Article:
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THE FOURTH EDITION DICTIONARY OF OCCUPATIONAL TITLES: STRUCTURE 22 AND CONTENT original typesetting files. Page breaks are true to the original; line lengths, word breaks, heading styles, and other typesetting-specific formatting, however, cannot be About this PDF file: This new digital representation of the original work has been recomposed from XML files created from the original paper book, not from the retained, and some typographic errors may have been accidentally inserted. Please use the print version of this publication as the authoritative version for attribution. Explanation of Data, People and Things Much of the information in this publication is based on the premise that every job requires a worker to function in some degree to Data, People and Things. These relationships are identified and explained below. They appear in the form of three listings arranged in each instance from the relatively simple to the complex in such a manner that each successive relationship includes those that are simpler and excludes the more complex.1 The identifications attached to these relationships are referred to as worker functions, and provide standard terminology for use in summarizing exactly what a worker does on the job. A job's relationship to Data, People and Things can be expressed in terms of the lowest numbered function in each sequence. These functions taken together indicate the total level of complexity at which the worker performs. The fourth, fifth and sixth digits of the occupational code numbers reflect relationships to Data, People and Things, respectively.2 These digits express a job's relationship to Data, People and Things by identifying the highest appropriate function in each listing as reflected by the following table: DATA (4th digit) PEOPLE (5th digit) THINGS (6th digit) 0 Synthesizing 0 Mentoring 0 Setting-Up 1 Coordinating 1 Negotiating 1 Precision Working 2 Analyzing 2 Instructing 2 Operating-Controlling 3 Compiling 3 Supervising 3 Driving-Operating 4 Computing 4 Diverting 4 Manipulating 5 Copying 5 Persuading 5 Tending 6 Comparing 6 Speaking-Signaling 6 Feeding-Offbearing 7 Serving 7 Handling 8 Taking Instructions- Helping Definitions of Worker Functions DATA: Information, knowledge, and conceptions, related to data, people, or things, obtained by observation, investigation, interpretation, visualization, and mental creation. Data are intangible and include numbers, words, symbols, ideas, concepts, and oral verbalization. 0 Synthesizing: Integrating analyses of data to discover facts and/or develop knowledge concepts or interpretations. 1 Coordinating: Determining time, place, and sequence of operations or action to be taken on the basis of analysis of data; executing determination and/or reporting on events. 2 Analyzing: Examining and evaluating data. Presenting alternative actions in relation to the evaluation is frequently involved. FIGURE 2-2 Definitions of the worker function scales represented in the fourth, fifth, and sixth digits of the DOT code. Source: Dictionary of Occupational Titles (U.S. Department of Labor, 1977b:1369–1371). 1As each of the relationships to People represents a wide range of complexity, resulting in consierable overlap among occupations, their arrangement is somewhat arbitrary and can be considered hierarchy only in the most general sense. 2Only those relationships which are occupationally significant in terms of the requirements of the ob are reflected in the code numbers. The incidental relationships which every worker has to ata, People, and Things, but which do not seriously affect successful performance of the essential uties of the job, are not reflected.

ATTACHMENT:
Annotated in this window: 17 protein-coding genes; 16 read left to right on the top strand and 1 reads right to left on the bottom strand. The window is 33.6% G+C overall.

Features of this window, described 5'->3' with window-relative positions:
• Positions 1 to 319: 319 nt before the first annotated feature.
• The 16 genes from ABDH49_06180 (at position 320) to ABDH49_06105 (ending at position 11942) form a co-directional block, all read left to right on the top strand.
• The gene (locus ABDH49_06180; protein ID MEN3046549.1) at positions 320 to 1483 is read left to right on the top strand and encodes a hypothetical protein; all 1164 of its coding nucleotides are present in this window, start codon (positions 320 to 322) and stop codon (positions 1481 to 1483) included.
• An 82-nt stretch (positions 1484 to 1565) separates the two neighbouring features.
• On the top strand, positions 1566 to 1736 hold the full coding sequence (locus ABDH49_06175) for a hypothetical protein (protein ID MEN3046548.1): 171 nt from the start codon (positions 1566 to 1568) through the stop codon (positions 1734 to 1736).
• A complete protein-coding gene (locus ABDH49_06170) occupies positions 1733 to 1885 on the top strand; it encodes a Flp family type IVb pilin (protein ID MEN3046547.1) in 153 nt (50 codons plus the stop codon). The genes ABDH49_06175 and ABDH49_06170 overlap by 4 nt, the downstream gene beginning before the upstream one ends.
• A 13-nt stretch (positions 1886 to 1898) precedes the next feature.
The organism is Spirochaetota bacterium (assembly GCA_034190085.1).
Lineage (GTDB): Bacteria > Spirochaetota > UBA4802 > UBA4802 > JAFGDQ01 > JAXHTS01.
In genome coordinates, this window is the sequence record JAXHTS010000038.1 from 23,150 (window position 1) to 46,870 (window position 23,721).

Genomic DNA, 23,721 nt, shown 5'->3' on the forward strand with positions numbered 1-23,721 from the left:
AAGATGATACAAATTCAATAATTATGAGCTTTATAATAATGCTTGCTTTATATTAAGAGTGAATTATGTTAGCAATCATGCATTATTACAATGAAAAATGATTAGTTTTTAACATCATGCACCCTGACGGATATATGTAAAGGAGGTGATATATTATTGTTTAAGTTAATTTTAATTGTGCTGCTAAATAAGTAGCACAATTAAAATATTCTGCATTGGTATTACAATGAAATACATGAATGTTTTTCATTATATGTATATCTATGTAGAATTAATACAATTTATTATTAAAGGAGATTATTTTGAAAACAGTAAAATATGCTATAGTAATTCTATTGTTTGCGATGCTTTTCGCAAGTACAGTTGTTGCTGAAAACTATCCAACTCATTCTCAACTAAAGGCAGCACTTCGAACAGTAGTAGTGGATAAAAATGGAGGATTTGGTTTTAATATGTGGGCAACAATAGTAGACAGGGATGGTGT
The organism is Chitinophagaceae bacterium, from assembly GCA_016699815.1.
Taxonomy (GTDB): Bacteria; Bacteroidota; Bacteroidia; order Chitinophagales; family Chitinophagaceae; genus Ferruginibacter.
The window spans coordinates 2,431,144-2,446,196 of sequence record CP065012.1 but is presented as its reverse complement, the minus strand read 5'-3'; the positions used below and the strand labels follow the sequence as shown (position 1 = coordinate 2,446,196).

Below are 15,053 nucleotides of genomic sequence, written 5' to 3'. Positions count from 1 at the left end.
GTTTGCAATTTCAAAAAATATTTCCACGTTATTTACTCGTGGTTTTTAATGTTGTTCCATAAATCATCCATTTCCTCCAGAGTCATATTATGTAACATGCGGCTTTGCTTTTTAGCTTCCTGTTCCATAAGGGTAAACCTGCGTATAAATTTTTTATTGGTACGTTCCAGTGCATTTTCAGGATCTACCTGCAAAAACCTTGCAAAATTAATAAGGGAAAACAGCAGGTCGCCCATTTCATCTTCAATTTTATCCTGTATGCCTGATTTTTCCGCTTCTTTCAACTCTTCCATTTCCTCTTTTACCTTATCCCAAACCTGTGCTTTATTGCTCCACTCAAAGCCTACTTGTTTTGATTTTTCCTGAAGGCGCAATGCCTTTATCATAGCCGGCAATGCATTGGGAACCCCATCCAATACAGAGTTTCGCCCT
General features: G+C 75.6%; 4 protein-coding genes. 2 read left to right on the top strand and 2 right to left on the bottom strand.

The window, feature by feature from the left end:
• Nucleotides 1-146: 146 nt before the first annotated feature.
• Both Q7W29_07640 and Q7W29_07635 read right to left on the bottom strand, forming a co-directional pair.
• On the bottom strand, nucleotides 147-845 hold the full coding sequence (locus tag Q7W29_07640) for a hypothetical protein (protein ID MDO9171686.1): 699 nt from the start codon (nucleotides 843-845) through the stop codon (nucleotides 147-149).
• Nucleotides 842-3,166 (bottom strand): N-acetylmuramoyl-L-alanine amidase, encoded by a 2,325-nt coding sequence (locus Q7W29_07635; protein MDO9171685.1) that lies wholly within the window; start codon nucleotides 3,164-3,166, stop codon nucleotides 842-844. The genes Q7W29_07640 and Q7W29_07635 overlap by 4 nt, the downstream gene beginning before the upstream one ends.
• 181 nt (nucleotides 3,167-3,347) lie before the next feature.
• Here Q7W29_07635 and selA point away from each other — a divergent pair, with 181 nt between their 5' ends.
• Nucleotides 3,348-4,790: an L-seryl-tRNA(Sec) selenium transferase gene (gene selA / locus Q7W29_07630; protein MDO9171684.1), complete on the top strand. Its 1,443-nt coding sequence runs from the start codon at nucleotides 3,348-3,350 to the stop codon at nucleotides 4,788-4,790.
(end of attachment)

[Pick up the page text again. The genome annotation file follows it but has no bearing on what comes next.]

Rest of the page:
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THE FOURTH EDITION DICTIONARY OF OCCUPATIONAL TITLES: STRUCTURE 23 AND CONTENT original typesetting files. Page breaks are true to the original; line lengths, word breaks, heading styles, and other typesetting-specific formatting, however, cannot be About this PDF file: This new digital representation of the original work has been recomposed from XML files created from the original paper book, not from the retained, and some typographic errors may have been accidentally inserted. Please use the print version of this publication as the authoritative version for attribution. 3. Compiling: Gathering, collating, or classifying information about data, people, or things. Reporting and/or carrying out a prescribed action in relation to the information is frequently involved. 4 Computing: Performing arithmetic operations and reporting on and/or carrying out a prescribed action in relation to them. Does not include counting. 5 Copying: Transcribing, entering, or posting data. 6 Comparing: Judging the readily observable functional, structural, or compositional characteristics (whether similar to or divergent from obvious standards) of data, people, or things. PEOPLE: Human beings; also animals dealt with on an individual basis as if they were human. 0 Mentoring: Dealing with individuals in terms of their total personality in order to advise, counsel, and/or guide them with regard to problems that may be resolved by legal, scientific, clinical, spiritual, and/or other professional principles. 1 Negotiating: Exchanging ideas, information, and opinions with others to formulate policies and programs and/or arrive jointly at decisions, conclusions, or solutions. 2 Instructing: Teaching subject matter to others, or training others (including animals) through explanation, demonstration, and supervised practice; or making recommendations on the basis of technical disciplines. 3. Supervising: Determining or interpreting work procedures for a group of workers, assigning specific duties to them, maintaining harmonious relations among them, and promoting efficiency. A variety of responsibilities is involved in this function. 4 Diverting: Amusing others. (Usually accomplished through the medium of stage, screen, television, or radio.) 5 Persuading: Influencing others in favor of a product, service, or point of view. 6 Speaking-Signaling: Talking with and/or signaling people to convey or exchange information. Includes giving assignments and/or directions to helpers or assistants. 7 Serving: Attending to the needs or requests of people or animals or the expressed or implicit wishes of people. Immediate response is involved. 8 Taking Instructions-Helping: Helping applies to “non-learning” helpers. No variety of responsibility is involved in this function. THINGS: Inanimate objects as distinguished from human beings, substances or materials; machines, tools, equipment and products. A thing is tangible and has shape, form, and other physical characteristics. 0 Setting up: Adjusting machines or equipment by replacing or altering tools, jigs, fixtures, and attachments to prepare them to perform their functions,